Witnesses dispute police account of fatal CTA shooting

Chicago police shot and killed a man on a CTA Red Line train early Saturday who, officials alleged, was walking through the train with a gun.

The shooting occurred inside the Garfield CTA station on the South Side shortly after 1:40 a.m., after a train operator directed police to the train car in which George Lash, 19, was last seen, police said in a news release.

Police said that two officers approached Lash and that he allegedly began to fight with the officers and pointed a gun at them, prompting them to shoot him.

But several witnesses who telephoned the Tribune and other media outlets Saturday countered that version of events, arguing that Lash appeared unarmed and that the shooting appeared unjustified.

"I didn't see a gun at all," said Natalie Bruce, who said she was on her way home from church when the shooting occurred. "The officers put his hands behind his back. They seemed like they were patting him down, and they tussled a little bit, but they had him pinned against the wall."

Ordered to leave the train, Bruce said she did not see the actual shooting but heard shots as she stepped onto the platform.

After the shooting, Lash was taken to Stroger Hospital, where he was pronounced dead at about 2:30 a.m., according to the Cook County medical examiner's office.

Police spokesman Roderick Drew said Saturday that a gun was recovered at the scene. The Independent Police Review Authority, which reviews all police-involved shootings, is investigating.

from the Trib


Tinley Park cop cruiser shattered

A landscaping brick was used Sept. 2 to shatter the windshield of a squad car and to damage a 2009 Chevrolet Impala in the 17300 block of Valley Drive.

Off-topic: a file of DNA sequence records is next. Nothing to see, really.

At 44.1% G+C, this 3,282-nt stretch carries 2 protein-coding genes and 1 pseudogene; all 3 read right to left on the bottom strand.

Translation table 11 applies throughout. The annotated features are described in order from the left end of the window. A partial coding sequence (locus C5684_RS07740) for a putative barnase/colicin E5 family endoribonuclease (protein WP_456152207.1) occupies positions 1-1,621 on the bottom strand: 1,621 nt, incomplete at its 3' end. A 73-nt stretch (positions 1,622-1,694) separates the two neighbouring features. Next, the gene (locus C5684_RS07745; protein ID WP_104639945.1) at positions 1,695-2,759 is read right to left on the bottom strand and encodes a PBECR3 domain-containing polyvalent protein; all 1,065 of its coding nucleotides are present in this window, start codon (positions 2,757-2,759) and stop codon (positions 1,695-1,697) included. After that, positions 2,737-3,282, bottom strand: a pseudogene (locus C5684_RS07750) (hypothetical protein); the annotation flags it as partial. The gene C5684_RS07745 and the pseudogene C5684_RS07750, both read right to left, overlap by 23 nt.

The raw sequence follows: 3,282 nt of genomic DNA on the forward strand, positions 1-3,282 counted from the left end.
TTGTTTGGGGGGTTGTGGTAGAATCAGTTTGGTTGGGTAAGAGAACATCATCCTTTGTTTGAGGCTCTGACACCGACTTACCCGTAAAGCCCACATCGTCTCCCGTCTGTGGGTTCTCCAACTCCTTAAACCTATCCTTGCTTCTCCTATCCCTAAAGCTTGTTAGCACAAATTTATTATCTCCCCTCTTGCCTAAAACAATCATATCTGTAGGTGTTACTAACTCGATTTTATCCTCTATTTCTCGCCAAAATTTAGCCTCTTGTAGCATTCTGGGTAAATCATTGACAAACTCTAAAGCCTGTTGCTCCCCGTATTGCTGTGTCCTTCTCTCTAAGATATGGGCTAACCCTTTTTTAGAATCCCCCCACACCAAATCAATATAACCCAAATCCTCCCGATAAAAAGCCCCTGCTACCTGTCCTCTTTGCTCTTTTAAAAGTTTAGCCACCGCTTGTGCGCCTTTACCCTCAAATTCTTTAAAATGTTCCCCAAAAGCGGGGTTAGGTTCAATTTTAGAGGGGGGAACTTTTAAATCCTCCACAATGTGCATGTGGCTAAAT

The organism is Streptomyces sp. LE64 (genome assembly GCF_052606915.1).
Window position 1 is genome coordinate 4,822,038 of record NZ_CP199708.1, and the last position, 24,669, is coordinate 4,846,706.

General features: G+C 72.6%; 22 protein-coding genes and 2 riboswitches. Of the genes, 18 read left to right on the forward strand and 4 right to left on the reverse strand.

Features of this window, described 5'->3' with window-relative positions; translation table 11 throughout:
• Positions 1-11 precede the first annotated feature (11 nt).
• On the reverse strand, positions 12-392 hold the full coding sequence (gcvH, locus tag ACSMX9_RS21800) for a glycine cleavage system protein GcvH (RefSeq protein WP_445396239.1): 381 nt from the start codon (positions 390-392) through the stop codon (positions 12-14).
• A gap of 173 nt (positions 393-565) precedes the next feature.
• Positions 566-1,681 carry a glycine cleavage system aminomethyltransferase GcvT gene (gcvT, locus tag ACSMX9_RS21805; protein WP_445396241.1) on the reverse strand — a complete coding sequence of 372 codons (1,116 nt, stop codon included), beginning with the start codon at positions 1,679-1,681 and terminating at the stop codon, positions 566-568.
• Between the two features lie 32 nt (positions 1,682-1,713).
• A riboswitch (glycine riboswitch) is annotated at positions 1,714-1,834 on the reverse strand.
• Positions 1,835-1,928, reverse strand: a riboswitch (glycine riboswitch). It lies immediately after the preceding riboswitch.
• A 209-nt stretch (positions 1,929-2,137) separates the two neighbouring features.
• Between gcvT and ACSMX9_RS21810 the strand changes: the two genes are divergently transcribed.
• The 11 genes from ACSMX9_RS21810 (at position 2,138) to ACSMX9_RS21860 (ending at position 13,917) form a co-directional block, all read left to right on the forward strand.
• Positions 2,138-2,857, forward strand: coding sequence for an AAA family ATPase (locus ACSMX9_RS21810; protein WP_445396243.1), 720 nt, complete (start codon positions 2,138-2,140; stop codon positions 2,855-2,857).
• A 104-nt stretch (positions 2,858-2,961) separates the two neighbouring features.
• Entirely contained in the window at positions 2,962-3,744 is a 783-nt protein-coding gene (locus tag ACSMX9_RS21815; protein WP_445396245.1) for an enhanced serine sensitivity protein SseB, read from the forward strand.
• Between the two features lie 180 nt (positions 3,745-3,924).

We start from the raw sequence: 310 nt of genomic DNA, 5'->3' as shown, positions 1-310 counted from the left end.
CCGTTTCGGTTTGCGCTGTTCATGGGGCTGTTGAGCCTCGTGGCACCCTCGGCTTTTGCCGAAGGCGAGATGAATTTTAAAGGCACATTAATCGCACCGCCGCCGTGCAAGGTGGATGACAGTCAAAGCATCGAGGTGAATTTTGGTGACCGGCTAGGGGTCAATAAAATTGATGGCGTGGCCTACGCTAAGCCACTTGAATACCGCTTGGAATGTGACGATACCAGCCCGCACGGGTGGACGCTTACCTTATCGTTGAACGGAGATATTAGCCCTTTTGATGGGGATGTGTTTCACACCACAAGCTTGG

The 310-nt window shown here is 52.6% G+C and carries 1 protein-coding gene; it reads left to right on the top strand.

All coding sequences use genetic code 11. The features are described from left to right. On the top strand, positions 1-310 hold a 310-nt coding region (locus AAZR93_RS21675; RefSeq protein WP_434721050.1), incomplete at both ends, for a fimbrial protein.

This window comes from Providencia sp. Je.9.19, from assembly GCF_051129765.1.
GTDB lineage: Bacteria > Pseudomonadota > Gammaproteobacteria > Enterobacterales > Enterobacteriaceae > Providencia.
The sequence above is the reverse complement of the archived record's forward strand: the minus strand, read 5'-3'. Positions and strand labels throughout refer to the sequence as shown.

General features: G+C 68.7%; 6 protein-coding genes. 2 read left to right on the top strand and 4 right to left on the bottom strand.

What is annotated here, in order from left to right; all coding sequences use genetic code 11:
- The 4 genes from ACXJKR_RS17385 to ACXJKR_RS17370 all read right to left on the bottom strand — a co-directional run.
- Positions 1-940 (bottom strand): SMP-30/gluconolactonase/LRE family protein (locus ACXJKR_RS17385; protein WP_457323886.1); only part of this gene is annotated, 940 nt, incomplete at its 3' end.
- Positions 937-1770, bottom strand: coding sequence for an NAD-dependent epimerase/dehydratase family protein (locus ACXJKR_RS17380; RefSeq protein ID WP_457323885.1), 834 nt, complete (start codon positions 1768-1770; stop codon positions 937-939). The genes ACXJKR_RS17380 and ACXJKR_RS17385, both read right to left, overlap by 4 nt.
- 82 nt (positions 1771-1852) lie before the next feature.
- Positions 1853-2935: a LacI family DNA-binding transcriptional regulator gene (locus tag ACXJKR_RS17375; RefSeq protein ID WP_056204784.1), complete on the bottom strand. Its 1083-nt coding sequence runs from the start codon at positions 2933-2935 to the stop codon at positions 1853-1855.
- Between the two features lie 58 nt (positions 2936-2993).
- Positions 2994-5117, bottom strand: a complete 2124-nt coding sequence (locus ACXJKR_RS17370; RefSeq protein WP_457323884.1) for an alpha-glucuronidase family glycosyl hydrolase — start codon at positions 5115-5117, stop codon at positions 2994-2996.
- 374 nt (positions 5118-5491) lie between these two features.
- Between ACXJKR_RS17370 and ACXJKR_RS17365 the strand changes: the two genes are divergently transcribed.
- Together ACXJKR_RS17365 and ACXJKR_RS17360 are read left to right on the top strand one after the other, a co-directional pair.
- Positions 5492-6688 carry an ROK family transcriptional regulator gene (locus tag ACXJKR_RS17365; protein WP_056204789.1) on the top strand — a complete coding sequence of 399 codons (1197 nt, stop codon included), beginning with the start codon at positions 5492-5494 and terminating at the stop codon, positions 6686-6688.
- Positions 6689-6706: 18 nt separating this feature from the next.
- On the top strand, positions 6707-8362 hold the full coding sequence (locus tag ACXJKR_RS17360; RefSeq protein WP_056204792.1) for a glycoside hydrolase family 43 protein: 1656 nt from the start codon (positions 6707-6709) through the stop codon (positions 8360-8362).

from the Southtown Star

Pilsen parents occupy field house to protest demolition

Several dozen parents are staging a sit-in at a Pilsen elementary school field house, protesting the planned demolition of the dilapidated structure.

"We want it turned into a library, that's what we want," said Araceli Gonzalez of the Whittier Elementary school field house, 1900 W. 23rd St.

Gonzalez, who has a 10-year-old daughter at Whittier, had staked out the field house and surrounding playground with about 30 other parents and community members to stop the demolition of the building. Parents said they had been camped out in the field house since Wednesday.

The field house -- paint peeling, roof warped -- had been set to be destroyed this fall after a CPS engineer found it to be structurally unsound, said CPS spokeswoman Monique Bond. But the demolition is not happening this week, as permits have been delayed, Bond said.

Although parents have lobbied for the building to be repaired or rebuilt into a library, Bond said the district lacked the money.

"(With) the budgetary constraints we are under, nothing is going to happen," Bond said. "That building has to come down."

But community members said they hired their own engineer who came to a different conclusion. Pilsen resident Gema Gaete said their engineer determined that the building could be salvaged with minimal investment.

While nobody has been arrested, the sit-in at times has become tense. Police this morning pushed the doors of the field house open, but did not try to enter the building.

"Why are you treating us like criminals?" Gaeta said when school liaison Sgt. Ramone Ferrer pushed the door open. "Go fight the real criminals."

"I'm asking you guys to step out so we can talk," Ferrer said, during the heated conversation.

"You cannot take control of the building," he said.

The parents, who said they have been asking for a library for years, refused to move.

Although the school has classroom libraries parents said they are too small, their book collections incomplete.